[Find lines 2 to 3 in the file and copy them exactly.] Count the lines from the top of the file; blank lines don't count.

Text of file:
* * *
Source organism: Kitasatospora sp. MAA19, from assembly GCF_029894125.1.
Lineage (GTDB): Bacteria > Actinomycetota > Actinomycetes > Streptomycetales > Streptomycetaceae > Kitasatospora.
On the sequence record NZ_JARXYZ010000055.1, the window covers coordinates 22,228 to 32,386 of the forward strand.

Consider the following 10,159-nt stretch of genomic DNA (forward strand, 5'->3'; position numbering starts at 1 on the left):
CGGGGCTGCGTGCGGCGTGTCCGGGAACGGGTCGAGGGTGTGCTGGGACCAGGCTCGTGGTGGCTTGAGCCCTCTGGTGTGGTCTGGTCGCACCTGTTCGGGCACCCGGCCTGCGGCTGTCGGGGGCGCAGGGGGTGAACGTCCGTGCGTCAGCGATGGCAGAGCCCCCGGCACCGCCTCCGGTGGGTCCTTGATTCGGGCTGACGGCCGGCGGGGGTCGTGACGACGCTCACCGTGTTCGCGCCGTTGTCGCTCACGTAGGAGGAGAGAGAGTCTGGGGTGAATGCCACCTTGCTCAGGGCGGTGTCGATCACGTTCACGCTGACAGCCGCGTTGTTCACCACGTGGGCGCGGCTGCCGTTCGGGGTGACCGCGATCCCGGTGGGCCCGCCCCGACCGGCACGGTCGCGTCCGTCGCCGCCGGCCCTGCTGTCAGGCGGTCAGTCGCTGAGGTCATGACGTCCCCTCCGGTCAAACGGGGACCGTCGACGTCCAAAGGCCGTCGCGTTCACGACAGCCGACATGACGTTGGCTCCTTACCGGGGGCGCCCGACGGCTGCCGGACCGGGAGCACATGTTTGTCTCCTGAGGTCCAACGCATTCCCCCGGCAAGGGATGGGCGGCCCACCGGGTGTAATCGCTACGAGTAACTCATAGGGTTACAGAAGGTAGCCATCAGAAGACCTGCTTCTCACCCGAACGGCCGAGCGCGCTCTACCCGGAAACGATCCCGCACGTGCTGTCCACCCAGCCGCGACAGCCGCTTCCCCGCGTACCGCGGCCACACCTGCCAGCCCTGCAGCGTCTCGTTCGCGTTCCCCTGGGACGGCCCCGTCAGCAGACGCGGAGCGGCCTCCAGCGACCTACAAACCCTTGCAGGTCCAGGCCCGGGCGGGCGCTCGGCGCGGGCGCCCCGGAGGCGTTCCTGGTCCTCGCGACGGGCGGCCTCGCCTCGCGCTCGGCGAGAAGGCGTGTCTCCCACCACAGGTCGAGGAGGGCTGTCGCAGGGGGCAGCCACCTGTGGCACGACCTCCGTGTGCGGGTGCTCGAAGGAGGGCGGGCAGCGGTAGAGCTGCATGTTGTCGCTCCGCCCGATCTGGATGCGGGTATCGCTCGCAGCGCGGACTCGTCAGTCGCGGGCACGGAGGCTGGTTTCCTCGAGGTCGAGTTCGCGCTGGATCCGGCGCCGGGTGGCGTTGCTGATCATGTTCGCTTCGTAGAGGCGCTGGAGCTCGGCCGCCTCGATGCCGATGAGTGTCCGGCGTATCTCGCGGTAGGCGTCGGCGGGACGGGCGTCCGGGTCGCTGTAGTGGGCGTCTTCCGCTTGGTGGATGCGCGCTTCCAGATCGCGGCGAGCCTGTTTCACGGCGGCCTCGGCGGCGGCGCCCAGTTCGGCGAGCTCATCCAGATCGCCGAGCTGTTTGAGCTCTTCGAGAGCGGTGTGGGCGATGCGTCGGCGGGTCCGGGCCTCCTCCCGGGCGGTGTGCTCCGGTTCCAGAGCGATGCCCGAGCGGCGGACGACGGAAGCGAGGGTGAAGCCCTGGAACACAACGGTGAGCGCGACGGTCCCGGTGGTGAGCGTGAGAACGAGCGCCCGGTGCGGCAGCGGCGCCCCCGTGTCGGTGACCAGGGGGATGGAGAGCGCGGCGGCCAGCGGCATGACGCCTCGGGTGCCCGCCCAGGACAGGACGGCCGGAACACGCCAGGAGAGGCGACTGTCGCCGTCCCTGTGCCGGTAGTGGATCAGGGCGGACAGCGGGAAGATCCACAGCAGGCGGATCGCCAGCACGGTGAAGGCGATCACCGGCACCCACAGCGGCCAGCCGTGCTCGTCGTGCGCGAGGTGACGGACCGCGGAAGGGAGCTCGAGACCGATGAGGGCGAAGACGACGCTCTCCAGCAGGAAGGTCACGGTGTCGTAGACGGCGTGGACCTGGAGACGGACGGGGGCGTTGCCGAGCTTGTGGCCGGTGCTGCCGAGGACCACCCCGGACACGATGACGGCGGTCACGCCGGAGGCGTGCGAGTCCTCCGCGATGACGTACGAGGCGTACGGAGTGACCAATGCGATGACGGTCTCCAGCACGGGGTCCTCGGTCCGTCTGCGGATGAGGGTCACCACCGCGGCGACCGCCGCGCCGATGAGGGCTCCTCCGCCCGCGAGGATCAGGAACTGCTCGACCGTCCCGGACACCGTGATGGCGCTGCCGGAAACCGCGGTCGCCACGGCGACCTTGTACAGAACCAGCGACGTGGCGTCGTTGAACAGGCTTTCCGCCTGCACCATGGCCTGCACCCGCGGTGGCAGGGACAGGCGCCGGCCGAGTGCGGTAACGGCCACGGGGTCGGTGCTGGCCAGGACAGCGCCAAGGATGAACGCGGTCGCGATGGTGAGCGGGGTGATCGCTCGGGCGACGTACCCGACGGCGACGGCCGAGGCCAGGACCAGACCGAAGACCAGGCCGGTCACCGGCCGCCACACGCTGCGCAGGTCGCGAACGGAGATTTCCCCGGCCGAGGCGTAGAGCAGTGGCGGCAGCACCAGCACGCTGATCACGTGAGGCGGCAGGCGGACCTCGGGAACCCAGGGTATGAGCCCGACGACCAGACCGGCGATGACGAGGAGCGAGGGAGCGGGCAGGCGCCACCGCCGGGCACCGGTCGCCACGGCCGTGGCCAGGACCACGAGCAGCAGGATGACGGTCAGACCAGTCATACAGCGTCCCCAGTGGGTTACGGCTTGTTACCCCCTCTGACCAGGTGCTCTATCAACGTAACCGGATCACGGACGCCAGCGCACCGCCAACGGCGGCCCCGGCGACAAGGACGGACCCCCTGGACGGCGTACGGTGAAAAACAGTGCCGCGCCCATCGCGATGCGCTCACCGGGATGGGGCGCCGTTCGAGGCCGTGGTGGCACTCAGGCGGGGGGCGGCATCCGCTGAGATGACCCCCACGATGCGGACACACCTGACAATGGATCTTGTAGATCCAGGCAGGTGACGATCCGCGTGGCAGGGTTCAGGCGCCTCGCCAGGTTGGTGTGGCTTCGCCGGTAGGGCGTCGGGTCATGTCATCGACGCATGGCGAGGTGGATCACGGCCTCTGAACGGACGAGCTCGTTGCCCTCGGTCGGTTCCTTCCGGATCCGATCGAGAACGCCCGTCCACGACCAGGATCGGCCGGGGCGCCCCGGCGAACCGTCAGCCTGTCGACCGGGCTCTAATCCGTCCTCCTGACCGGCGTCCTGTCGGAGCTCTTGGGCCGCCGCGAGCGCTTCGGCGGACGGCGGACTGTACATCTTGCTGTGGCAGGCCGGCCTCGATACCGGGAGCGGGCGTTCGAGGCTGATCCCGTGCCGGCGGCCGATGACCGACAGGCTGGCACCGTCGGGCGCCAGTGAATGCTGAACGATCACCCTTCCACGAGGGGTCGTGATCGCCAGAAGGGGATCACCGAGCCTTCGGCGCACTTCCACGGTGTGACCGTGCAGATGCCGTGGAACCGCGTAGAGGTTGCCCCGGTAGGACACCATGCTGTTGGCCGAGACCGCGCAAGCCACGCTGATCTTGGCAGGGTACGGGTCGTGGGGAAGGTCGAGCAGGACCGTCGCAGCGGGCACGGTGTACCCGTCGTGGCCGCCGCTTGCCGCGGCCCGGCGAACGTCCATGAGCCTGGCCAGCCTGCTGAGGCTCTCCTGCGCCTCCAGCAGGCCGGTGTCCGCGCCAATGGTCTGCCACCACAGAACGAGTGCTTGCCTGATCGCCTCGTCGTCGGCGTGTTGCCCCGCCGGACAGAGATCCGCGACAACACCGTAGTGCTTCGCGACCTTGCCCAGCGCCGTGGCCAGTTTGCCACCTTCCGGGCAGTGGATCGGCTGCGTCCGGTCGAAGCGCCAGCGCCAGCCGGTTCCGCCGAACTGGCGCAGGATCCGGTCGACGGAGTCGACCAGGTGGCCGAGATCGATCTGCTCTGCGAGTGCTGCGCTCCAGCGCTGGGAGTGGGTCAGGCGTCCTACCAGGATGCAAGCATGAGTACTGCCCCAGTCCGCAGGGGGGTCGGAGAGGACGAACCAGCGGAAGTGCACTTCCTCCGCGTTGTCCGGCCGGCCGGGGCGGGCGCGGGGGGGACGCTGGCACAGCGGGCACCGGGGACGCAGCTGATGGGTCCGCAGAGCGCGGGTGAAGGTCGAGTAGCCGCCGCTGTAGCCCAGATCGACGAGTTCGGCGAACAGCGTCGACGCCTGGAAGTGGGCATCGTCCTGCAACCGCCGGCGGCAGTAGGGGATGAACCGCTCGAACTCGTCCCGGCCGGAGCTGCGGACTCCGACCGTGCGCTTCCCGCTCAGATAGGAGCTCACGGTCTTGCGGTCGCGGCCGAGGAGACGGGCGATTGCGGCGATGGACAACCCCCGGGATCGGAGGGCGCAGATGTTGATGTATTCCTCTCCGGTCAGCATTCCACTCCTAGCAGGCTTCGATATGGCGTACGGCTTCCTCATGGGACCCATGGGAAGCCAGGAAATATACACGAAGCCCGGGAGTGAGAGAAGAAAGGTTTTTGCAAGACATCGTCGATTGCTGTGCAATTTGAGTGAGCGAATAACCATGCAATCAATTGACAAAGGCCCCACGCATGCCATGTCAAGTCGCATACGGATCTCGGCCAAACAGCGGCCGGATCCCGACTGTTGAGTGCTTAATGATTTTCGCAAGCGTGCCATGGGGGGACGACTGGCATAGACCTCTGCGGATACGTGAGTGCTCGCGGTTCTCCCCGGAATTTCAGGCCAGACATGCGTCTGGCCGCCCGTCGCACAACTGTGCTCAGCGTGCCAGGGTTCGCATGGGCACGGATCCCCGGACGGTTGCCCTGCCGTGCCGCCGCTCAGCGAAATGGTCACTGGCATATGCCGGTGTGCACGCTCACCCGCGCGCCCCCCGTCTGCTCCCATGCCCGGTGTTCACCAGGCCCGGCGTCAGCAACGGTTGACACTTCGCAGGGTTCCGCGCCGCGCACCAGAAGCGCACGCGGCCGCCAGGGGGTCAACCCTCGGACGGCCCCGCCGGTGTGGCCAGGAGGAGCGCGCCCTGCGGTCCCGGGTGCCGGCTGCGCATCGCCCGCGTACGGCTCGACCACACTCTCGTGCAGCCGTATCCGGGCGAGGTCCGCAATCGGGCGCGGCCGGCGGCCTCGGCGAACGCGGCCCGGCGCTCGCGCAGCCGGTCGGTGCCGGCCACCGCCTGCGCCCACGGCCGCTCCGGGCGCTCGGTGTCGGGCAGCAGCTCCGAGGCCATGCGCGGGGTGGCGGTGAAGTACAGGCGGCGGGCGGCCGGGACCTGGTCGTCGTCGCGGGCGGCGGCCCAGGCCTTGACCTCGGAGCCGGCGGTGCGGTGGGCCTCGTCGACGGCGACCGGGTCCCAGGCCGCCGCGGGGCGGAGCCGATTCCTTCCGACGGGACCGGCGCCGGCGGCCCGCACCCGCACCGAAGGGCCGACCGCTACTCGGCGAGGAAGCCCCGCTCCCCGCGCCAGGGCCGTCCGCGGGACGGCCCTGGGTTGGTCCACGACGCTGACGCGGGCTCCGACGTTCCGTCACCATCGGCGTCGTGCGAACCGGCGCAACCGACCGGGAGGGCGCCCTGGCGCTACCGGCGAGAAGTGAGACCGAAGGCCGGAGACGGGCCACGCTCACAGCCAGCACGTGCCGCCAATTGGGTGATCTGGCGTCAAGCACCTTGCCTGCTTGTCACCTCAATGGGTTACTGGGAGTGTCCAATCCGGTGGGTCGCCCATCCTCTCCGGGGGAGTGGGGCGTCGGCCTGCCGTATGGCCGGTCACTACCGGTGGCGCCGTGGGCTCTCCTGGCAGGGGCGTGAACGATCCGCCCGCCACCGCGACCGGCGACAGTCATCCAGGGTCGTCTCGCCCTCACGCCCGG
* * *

Lineage (GTDB): Bacteria > Actinomycetota > Actinomycetes > Streptomycetales > Streptomycetaceae > Kitasatospora.
On the sequence record NZ_JARXYZ010000055.1, the window covers coordinates 22,228 to 32,386 of the forward strand.